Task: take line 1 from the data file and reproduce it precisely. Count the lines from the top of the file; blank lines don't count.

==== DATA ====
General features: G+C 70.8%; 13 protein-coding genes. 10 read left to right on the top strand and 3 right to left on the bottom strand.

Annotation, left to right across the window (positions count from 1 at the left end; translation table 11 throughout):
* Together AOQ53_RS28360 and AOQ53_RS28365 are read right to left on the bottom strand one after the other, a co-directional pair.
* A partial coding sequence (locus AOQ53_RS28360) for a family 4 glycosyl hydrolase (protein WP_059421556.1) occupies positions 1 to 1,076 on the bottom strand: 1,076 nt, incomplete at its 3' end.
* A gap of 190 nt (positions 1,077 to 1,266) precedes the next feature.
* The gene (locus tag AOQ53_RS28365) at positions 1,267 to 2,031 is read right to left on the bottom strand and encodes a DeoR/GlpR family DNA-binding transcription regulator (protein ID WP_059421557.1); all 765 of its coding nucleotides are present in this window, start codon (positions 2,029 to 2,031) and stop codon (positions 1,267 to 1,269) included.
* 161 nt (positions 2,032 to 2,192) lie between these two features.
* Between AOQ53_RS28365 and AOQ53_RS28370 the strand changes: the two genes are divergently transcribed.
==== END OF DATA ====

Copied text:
General features: G+C 70.8%; 13 protein-coding genes. 10 read left to right on the top strand and 3 right to left on the bottom strand.